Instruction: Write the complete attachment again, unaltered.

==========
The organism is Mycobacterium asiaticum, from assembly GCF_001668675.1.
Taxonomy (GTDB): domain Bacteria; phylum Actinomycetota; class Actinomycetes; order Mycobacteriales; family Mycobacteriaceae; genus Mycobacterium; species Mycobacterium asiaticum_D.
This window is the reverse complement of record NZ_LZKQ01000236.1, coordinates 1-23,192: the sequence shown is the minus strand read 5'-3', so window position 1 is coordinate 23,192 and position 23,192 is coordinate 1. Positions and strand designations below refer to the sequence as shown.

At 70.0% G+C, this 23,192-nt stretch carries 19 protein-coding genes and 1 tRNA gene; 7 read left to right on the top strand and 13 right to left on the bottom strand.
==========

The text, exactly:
The organism is Mycobacterium asiaticum, from assembly GCF_001668675.1.
Taxonomy (GTDB): domain Bacteria; phylum Actinomycetota; class Actinomycetes; order Mycobacteriales; family Mycobacteriaceae; genus Mycobacterium; species Mycobacterium asiaticum_D.
This window is the reverse complement of record NZ_LZKQ01000236.1, coordinates 1-23,192: the sequence shown is the minus strand read 5'-3', so window position 1 is coordinate 23,192 and position 23,192 is coordinate 1. Positions and strand designations below refer to the sequence as shown.

At 70.0% G+C, this 23,192-nt stretch carries 19 protein-coding genes and 1 tRNA gene; 7 read left to right on the top strand and 13 right to left on the bottom strand.